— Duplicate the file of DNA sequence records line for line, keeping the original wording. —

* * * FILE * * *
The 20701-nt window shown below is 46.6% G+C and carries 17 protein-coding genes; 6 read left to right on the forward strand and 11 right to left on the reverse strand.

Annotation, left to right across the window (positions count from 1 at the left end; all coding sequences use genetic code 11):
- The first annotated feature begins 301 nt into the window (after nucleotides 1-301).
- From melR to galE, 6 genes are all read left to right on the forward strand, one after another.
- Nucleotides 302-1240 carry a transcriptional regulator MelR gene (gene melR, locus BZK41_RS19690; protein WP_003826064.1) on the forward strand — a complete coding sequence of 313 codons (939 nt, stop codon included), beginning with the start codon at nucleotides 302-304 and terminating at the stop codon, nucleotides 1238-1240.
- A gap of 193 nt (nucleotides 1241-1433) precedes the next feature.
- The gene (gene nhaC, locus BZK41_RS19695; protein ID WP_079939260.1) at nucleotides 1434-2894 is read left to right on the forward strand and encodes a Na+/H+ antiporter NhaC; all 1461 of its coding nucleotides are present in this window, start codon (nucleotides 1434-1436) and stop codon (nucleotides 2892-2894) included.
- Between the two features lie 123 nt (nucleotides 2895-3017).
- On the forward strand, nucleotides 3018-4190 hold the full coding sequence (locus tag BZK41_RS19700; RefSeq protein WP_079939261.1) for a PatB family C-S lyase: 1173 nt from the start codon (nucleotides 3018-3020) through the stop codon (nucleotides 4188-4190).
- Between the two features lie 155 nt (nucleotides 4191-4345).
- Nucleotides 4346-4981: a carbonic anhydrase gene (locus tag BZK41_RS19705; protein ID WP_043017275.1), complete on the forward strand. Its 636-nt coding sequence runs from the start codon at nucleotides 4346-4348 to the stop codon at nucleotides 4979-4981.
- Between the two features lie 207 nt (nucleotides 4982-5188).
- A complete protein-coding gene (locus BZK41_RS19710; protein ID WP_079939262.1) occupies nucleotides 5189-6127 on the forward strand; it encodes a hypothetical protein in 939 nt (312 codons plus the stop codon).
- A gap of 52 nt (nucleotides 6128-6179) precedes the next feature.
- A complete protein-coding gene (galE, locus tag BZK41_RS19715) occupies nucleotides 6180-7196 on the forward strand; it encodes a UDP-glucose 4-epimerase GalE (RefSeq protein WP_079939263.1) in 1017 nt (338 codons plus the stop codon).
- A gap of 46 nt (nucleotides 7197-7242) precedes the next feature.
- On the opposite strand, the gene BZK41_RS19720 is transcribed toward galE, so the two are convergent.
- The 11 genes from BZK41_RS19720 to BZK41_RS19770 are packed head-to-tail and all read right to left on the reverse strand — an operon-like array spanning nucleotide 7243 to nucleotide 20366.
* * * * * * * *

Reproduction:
The 20701-nt window shown below is 46.6% G+C and carries 17 protein-coding genes; 6 read left to right on the forward strand and 11 right to left on the reverse strand.

Annotation, left to right across the window (positions count from 1 at the left end; all coding sequences use genetic code 11):
- The first annotated feature begins 301 nt into the window (after nucleotides 1-301).
- From melR to galE, 6 genes are all read left to right on the forward strand, one after another.
- Nucleotides 302-1240 carry a transcriptional regulator MelR gene (gene melR, locus BZK41_RS19690; protein WP_003826064.1) on the forward strand — a complete coding sequence of 313 codons (939 nt, stop codon included), beginning with the start codon at nucleotides 302-304 and terminating at the stop codon, nucleotides 1238-1240.
- A gap of 193 nt (nucleotides 1241-1433) precedes the next feature.
- The gene (gene nhaC, locus BZK41_RS19695; protein ID WP_079939260.1) at nucleotides 1434-2894 is read left to right on the forward strand and encodes a Na+/H+ antiporter NhaC; all 1461 of its coding nucleotides are present in this window, start codon (nucleotides 1434-1436) and stop codon (nucleotides 2892-2894) included.
- Between the two features lie 123 nt (nucleotides 2895-3017).
- On the forward strand, nucleotides 3018-4190 hold the full coding sequence (locus tag BZK41_RS19700; RefSeq protein WP_079939261.1) for a PatB family C-S lyase: 1173 nt from the start codon (nucleotides 3018-3020) through the stop codon (nucleotides 4188-4190).
- Between the two features lie 155 nt (nucleotides 4191-4345).
- Nucleotides 4346-4981: a carbonic anhydrase gene (locus tag BZK41_RS19705; protein ID WP_043017275.1), complete on the forward strand. Its 636-nt coding sequence runs from the start codon at nucleotides 4346-4348 to the stop codon at nucleotides 4979-4981.
- Between the two features lie 207 nt (nucleotides 4982-5188).
- A complete protein-coding gene (locus BZK41_RS19710; protein ID WP_079939262.1) occupies nucleotides 5189-6127 on the forward strand; it encodes a hypothetical protein in 939 nt (312 codons plus the stop codon).
- A gap of 52 nt (nucleotides 6128-6179) precedes the next feature.
- A complete protein-coding gene (galE, locus tag BZK41_RS19715) occupies nucleotides 6180-7196 on the forward strand; it encodes a UDP-glucose 4-epimerase GalE (RefSeq protein WP_079939263.1) in 1017 nt (338 codons plus the stop codon).
- A gap of 46 nt (nucleotides 7197-7242) precedes the next feature.
- On the opposite strand, the gene BZK41_RS19720 is transcribed toward galE, so the two are convergent.
- The 11 genes from BZK41_RS19720 to BZK41_RS19770 are packed head-to-tail and all read right to left on the reverse strand — an operon-like array spanning nucleotide 7243 to nucleotide 20366.